Grown in England Botanic Nursery 7

The Botanic Nursery & Gardens





  • National Plant Collection
  • Ornamental Plants
  • Tubers, Seeds, Bulbs, Corms and Cuttings
  • Flower Seeds
  • Foxgloves
  • NPC Foxglove
  • Peonies
  • Plantsmans Plants
  • Plugs
  • Unusual Plants



 Tel:         07850 328756.



The nursery...
Good gardening is about harmony with nature (although maybe not slugs), the Botanic Nursery gives you everything you need to grow great plants. Here you can find information on the large range of plants we grow, general gardening advice and purchase our plants and seeds online.
We are proud to hold the national collection of foxgloves as well as a wide range of plants, rare shrubs and garden favourites such as hollyhocks, Asters and and Peonies including those from the Jim Archibald collection.
On our site you can find inspiration and advice on general gardening and growing from seed as well as our wide range of plants and seeds available to buy online. We hope you enjoy browsing. We aim to continually develop this site to offer useful gardening advice and seasonal tips on a range of gardening topics as well as bring you all the latest news and information from the Botanic Nursery. If there is anything you would like us to add please let us know via our email. If you like what you see why not give the nursery a visit!  

Visit us…
If you are planning a nursery visit we are open Tuesday-Saturday 9.30-5 (10-4 Saturdays) from 10th March. We are closed in winter except by arrangement. On Sundays or if making a long journey please call ahead to arrange a visit: T:07850 328756.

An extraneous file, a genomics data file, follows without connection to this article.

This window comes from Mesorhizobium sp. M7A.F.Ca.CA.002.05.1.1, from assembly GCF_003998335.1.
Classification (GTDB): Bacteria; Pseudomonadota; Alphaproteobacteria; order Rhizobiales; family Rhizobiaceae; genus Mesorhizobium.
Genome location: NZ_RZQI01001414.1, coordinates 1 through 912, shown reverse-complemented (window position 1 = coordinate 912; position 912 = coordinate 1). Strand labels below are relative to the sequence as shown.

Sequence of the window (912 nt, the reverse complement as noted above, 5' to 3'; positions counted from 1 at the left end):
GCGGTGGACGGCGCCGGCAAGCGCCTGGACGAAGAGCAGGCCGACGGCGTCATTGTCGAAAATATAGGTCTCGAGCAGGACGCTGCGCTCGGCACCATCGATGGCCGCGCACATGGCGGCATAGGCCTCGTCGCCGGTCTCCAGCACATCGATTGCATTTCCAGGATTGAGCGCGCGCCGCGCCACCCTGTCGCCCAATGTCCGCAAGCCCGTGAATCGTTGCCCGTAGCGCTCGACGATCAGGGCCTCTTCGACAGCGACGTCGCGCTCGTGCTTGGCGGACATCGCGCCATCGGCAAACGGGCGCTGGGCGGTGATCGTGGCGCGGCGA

During Foxglove (2016 Foxglove Week 27th May to 1st of June) Week the nursery is open everyday 9.30-4.30. The foxglove tour will take place each day at approximately 2PM. 
Foxgloves, the great survivors

The Botanic Nursery is Europe’s leading authority on Digitalis (Foxgloves) and holders of the National Collection for Plant Heritage.

The plants and seeds we offer are the finest forms available, if we can advise on planting or cultivation please ask.

The foxglove, so much a part of our British Countryside, is perhaps one of the few native plants to be well received in gardens. They do seem to have the ability to spring up almost unnoticed that is until their towering stems dominate the garden. Once there few gardeners have the heart to remove them, thus ensuring more in future seasons, for foxgloves are great seeders.

Most foxgloves prefer a well-drained good garden soil in full sun or part shade. A few varieties like a sunnier situation. They are trouble free under good cultivation. Our native foxglove Digitalis purpurea is the best known in cultivation. There are 25 other species and distinct geographic or varietal forms found throughout Central and Southern Europe. The last few years have seen a tremendous increase in the popularity of foxgloves; unfortunately this has caused a rash of trendy names for plants, some of which are already known in cultivation.

Biennial Foxgloves have a two year life cycle, they spend the first year growing basal a rosette of foliage from which the flowering stems appear in the second year. Biennial Foxgloves are great seeders, the spent flowering stems can be cut and as the seed dries may be and shaken into other areas of the garden, choose light open areas of undisturbed ground. In order to ensure a stand of your favourite colours plant the same sort two years in succession his will introduce the dominant colour you want. However over time the purple native forms may come back. White flowered ones can be encouraged by pulling up any young plants that have a purple suffusion to the back of the young leaves

Perennial Foxgloves usually have a 3-4 year life span many come true, harvest the seed and sow it to ensure many more for years to come. Some perennial foxgloves are long lived but are sterile so produce no seed and require splitting every couple of years to rejunvinate. After flowering cut everything down almost to the ground, allow the regrowth to appear and then divide up like a cake. Or take little heel cuttings of soft growth taken from near the flower stem near the base growth of the parent plant. (Earlier heel cuttings can also be taken of lateral stems from a flowering stem) Plants such as:
Digitalis purpurea ‘Serendipity’
Digitalis polkadot series
Digitalis ‘Glory of Roundway’
Digitalis ‘Illuminator series’  


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